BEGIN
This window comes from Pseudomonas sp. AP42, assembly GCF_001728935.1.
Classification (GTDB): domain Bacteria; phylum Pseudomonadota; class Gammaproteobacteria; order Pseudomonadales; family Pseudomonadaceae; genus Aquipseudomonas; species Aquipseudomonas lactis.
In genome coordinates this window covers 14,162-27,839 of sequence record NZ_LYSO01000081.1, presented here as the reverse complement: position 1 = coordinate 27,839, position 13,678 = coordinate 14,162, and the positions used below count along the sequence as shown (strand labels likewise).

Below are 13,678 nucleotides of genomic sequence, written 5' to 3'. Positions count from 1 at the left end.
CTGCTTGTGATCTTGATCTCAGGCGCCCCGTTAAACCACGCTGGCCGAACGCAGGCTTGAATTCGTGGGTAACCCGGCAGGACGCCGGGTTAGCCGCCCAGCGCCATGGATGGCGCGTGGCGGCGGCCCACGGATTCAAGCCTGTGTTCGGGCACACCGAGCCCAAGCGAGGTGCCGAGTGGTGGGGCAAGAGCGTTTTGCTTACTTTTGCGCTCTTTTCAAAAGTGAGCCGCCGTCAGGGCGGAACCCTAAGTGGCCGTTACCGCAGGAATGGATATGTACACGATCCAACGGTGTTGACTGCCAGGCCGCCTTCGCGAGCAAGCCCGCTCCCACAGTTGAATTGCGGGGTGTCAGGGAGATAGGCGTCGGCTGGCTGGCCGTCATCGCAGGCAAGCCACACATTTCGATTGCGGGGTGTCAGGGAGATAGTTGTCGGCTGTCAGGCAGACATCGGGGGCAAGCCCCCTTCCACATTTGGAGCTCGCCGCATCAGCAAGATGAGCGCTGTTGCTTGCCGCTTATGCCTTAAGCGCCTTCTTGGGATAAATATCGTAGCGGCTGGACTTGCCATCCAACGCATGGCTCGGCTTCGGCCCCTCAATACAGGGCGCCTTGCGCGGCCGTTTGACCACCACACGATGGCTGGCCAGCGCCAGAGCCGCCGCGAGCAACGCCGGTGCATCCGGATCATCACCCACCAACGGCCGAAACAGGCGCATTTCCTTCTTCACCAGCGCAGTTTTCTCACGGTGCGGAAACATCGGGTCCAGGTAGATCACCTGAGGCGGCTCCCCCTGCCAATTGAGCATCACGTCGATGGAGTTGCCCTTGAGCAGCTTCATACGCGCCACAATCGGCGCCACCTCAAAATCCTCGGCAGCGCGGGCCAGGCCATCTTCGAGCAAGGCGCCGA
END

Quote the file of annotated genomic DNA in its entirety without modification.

This window comes from Pseudomonas sp. AP42, assembly GCF_001728935.1.
Classification (GTDB): domain Bacteria; phylum Pseudomonadota; class Gammaproteobacteria; order Pseudomonadales; family Pseudomonadaceae; genus Aquipseudomonas; species Aquipseudomonas lactis.
In genome coordinates this window covers 14,162-27,839 of sequence record NZ_LYSO01000081.1, presented here as the reverse complement: position 1 = coordinate 27,839, position 13,678 = coordinate 14,162, and the positions used below count along the sequence as shown (strand labels likewise).

Below are 13,678 nucleotides of genomic sequence, written 5' to 3'. Positions count from 1 at the left end.
CTGCTTGTGATCTTGATCTCAGGCGCCCCGTTAAACCACGCTGGCCGAACGCAGGCTTGAATTCGTGGGTAACCCGGCAGGACGCCGGGTTAGCCGCCCAGCGCCATGGATGGCGCGTGGCGGCGGCCCACGGATTCAAGCCTGTGTTCGGGCACACCGAGCCCAAGCGAGGTGCCGAGTGGTGGGGCAAGAGCGTTTTGCTTACTTTTGCGCTCTTTTCAAAAGTGAGCCGCCGTCAGGGCGGAACCCTAAGTGGCCGTTACCGCAGGAATGGATATGTACACGATCCAACGGTGTTGACTGCCAGGCCGCCTTCGCGAGCAAGCCCGCTCCCACAGTTGAATTGCGGGGTGTCAGGGAGATAGGCGTCGGCTGGCTGGCCGTCATCGCAGGCAAGCCACACATTTCGATTGCGGGGTGTCAGGGAGATAGTTGTCGGCTGTCAGGCAGACATCGGGGGCAAGCCCCCTTCCACATTTGGAGCTCGCCGCATCAGCAAGATGAGCGCTGTTGCTTGCCGCTTATGCCTTAAGCGCCTTCTTGGGATAAATATCGTAGCGGCTGGACTTGCCATCCAACGCATGGCTCGGCTTCGGCCCCTCAATACAGGGCGCCTTGCGCGGCCGTTTGACCACCACACGATGGCTGGCCAGCGCCAGAGCCGCCGCGAGCAACGCCGGTGCATCCGGATCATCACCCACCAACGGCCGAAACAGGCGCATTTCCTTCTTCACCAGCGCAGTTTTCTCACGGTGCGGAAACATCGGGTCCAGGTAGATCACCTGAGGCGGCTCCCCCTGCCAATTGAGCATCACGTCGATGGAGTTGCCCTTGAGCAGCTTCATACGCGCCACAATCGGCGCCACCTCAAAATCCTCGGCAGCGCGGGCCAGGCCATCTTCGAGCAAGGCGCCGA